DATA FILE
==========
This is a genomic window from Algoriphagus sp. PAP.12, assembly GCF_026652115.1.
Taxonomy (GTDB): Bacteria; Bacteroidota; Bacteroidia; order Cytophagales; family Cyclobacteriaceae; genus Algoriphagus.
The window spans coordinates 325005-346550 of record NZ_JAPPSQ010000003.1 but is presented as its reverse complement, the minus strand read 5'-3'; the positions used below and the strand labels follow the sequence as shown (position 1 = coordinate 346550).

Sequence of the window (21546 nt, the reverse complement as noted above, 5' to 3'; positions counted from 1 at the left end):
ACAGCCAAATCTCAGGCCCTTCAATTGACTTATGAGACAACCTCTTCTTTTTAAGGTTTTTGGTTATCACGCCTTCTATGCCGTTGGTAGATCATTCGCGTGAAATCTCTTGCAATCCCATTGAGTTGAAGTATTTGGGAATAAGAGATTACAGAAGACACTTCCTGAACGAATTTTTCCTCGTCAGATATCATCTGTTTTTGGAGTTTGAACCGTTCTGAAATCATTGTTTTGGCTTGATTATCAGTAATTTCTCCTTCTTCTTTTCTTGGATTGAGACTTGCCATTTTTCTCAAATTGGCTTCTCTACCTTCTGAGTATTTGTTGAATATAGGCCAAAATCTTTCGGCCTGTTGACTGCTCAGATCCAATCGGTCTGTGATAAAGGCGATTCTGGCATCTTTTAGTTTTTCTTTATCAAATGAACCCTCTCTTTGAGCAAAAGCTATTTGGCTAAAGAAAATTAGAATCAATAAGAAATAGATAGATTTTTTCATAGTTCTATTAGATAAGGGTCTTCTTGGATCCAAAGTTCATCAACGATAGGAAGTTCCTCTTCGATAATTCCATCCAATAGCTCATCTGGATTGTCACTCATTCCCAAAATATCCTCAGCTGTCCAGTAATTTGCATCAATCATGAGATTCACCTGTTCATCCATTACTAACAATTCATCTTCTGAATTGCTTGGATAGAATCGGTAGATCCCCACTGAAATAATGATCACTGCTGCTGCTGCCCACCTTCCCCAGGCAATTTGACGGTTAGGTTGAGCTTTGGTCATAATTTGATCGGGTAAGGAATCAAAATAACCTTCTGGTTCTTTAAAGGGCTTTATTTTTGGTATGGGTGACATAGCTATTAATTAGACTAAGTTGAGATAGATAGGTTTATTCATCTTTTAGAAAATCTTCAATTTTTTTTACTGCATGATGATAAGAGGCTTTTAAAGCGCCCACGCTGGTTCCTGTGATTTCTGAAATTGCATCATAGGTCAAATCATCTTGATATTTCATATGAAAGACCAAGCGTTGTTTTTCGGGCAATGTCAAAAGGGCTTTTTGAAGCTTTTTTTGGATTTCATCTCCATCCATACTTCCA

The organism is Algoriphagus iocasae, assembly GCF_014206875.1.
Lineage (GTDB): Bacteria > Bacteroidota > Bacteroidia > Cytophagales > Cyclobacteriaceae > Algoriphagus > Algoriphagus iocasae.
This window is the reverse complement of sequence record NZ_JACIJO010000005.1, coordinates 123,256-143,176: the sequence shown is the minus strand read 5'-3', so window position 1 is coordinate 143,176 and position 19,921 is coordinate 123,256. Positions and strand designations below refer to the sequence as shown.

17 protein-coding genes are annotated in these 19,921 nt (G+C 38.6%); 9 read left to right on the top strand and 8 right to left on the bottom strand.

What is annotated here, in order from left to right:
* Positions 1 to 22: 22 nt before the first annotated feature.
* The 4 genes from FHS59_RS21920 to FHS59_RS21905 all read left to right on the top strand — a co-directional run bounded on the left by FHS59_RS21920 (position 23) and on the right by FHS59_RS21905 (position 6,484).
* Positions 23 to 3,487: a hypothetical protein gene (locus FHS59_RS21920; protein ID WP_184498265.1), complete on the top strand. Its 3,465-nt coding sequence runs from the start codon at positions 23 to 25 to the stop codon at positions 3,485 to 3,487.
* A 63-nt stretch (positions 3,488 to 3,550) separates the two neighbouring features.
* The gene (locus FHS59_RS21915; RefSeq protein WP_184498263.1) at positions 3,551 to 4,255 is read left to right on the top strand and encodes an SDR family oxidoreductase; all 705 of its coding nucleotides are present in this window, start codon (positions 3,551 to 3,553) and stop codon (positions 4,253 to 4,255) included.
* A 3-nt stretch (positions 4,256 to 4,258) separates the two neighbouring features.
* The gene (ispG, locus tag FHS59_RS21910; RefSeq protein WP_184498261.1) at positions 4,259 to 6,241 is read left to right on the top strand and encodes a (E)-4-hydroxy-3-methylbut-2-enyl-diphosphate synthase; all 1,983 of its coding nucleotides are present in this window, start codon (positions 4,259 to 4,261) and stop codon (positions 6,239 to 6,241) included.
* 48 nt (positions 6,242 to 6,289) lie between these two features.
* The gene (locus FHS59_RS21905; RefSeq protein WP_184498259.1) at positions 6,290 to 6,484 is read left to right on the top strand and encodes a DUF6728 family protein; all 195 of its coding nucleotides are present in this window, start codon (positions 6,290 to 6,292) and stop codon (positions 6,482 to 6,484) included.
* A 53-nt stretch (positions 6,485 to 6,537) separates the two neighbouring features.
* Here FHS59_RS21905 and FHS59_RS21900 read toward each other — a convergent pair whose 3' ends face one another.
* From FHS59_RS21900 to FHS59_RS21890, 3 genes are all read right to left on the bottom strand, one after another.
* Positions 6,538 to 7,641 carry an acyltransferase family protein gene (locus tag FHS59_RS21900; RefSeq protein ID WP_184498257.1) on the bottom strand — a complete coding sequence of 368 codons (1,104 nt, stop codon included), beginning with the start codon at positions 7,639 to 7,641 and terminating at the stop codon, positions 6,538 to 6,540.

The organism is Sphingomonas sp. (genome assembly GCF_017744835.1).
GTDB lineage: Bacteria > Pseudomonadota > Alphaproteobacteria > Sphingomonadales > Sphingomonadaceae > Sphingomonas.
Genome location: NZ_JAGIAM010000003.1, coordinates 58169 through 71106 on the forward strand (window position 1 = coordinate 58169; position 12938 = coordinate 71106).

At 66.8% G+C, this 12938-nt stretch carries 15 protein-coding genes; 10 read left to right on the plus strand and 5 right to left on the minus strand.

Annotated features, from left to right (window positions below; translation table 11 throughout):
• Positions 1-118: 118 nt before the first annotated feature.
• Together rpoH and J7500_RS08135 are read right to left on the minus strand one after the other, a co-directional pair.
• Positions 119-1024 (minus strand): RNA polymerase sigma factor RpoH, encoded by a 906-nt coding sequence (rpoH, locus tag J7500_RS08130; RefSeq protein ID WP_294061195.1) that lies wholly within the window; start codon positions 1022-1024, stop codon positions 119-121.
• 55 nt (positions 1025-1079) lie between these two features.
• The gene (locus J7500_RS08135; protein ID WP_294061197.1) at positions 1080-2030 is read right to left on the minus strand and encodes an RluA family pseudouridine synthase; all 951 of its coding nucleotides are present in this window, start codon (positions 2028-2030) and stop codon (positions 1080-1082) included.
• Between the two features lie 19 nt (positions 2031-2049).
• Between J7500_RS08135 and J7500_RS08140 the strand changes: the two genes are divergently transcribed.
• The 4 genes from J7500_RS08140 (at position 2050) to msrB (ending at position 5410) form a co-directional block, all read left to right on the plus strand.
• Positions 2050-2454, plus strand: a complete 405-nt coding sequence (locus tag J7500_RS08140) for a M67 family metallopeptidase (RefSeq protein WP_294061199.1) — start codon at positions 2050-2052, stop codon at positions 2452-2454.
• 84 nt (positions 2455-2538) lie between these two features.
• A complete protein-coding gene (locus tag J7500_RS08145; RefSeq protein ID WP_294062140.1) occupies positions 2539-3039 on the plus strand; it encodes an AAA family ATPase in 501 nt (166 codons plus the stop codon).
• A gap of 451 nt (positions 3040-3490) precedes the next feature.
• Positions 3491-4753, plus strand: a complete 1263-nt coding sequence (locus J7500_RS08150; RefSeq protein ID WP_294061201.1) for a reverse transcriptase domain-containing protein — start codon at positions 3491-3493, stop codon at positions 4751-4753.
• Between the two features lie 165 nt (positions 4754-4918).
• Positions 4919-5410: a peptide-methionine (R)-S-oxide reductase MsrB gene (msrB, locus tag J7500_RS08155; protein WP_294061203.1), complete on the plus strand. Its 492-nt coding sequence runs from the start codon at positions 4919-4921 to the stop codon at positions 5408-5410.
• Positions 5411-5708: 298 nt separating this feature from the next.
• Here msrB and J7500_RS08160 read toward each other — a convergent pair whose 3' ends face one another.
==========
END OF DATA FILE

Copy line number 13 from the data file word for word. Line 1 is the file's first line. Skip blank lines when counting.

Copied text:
* Positions 23 to 3,487: a hypothetical protein gene (locus FHS59_RS21920; protein ID WP_184498265.1), complete on the top strand. Its 3,465-nt coding sequence runs from the start codon at positions 23 to 25 to the stop codon at positions 3,485 to 3,487.